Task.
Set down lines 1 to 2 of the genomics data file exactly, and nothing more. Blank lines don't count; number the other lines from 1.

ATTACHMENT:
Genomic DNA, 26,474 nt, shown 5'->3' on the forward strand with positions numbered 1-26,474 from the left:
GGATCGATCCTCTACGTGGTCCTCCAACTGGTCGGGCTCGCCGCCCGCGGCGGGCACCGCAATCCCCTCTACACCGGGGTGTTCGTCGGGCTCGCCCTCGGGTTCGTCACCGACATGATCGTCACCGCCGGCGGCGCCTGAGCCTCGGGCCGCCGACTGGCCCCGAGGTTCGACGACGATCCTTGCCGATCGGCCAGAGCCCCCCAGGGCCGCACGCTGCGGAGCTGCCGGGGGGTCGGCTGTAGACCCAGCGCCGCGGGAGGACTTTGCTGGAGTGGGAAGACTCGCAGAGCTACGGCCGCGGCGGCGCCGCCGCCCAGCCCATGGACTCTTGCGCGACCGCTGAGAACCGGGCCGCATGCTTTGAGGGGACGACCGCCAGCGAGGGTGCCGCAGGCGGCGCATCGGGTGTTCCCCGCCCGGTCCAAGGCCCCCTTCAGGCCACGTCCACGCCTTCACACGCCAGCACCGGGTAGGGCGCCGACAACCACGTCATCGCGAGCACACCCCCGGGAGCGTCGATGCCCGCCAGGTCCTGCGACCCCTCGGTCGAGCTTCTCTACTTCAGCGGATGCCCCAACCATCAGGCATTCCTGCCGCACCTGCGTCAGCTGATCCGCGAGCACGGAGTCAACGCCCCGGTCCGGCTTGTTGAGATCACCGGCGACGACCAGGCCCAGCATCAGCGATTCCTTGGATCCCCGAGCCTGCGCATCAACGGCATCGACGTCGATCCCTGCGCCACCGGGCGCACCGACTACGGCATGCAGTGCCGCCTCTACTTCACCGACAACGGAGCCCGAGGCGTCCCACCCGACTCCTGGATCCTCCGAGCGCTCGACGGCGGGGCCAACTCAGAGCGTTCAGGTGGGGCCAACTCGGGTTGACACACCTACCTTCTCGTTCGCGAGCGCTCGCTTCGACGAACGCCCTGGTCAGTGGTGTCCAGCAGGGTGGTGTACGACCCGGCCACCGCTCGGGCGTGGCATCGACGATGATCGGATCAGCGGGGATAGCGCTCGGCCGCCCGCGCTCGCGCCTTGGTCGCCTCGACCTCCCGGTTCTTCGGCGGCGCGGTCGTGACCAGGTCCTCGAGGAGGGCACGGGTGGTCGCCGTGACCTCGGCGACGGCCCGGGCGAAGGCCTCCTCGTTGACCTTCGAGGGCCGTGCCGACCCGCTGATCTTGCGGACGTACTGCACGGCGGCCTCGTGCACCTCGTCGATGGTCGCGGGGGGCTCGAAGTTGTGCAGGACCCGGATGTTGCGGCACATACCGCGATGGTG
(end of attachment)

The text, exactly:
Genomic DNA, 26,474 nt, shown 5'->3' on the forward strand with positions numbered 1-26,474 from the left:
GGATCGATCCTCTACGTGGTCCTCCAACTGGTCGGGCTCGCCGCCCGCGGCGGGCACCGCAATCCCCTCTACACCGGGGTGTTCGTCGGGCTCGCCCTCGGGTTCGTCACCGACATGATCGTCACCGCCGGCGGCGCCTGAGCCTCGGGCCGCCGACTGGCCCCGAGGTTCGACGACGATCCTTGCCGATCGGCCAGAGCCCCCCAGGGCCGCACGCTGCGGAGCTGCCGGGGGGTCGGCTGTAGACCCAGCGCCGCGGGAGGACTTTGCTGGAGTGGGAAGACTCGCAGAGCTACGGCCGCGGCGGCGCCGCCGCCCAGCCCATGGACTCTTGCGCGACCGCTGAGAACCGGGCCGCATGCTTTGAGGGGACGACCGCCAGCGAGGGTGCCGCAGGCGGCGCATCGGGTGTTCCCCGCCCGGTCCAAGGCCCCCTTCAGGCCACGTCCACGCCTTCACACGCCAGCACCGGGTAGGGCGCCGACAACCACGTCATCGCGAGCACACCCCCGGGAGCGTCGATGCCCGCCAGGTCCTGCGACCCCTCGGTCGAGCTTCTCTACTTCAGCGGATGCCCCAACCATCAGGCATTCCTGCCGCACCTGCGTCAGCTGATCCGCGAGCACGGAGTCAACGCCCCGGTCCGGCTTGTTGAGATCACCGGCGACGACCAGGCCCAGCATCAGCGATTCCTTGGATCCCCGAGCCTGCGCATCAACGGCATCGACGTCGATCCCTGCGCCACCGGGCGCACCGACTACGGCATGCAGTGCCGCCTCTACTTCACCGACAACGGAGCCCGAGGCGTCCCACCCGACTCCTGGATCCTCCGAGCGCTCGACGGCGGGGCCAACTCAGAGCGTTCAGGTGGGGCCAACTCGGGTTGACACACCTACCTTCTCGTTCGCGAGCGCTCGCTTCGACGAACGCCCTGGTCAGTGGTGTCCAGCAGGGTGGTGTACGACCCGGCCACCGCTCGGGCGTGGCATCGACGATGATCGGATCAGCGGGGATAGCGCTCGGCCGCCCGCGCTCGCGCCTTGGTCGCCTCGACCTCCCGGTTCTTCGGCGGCGCGGTCGTGACCAGGTCCTCGAGGAGGGCACGGGTGGTCGCCGTGACCTCGGCGACGGCCCGGGCGAAGGCCTCCTCGTTGACCTTCGAGGGCCGTGCCGACCCGCTGATCTTGCGGACGTACTGCACGGCGGCCTCGTGCACCTCGTCGATGGTCGCGGGGGGCTCGAAGTTGTGCAGGACCCGGATGTTGCGGCACATACCGCGATGGTG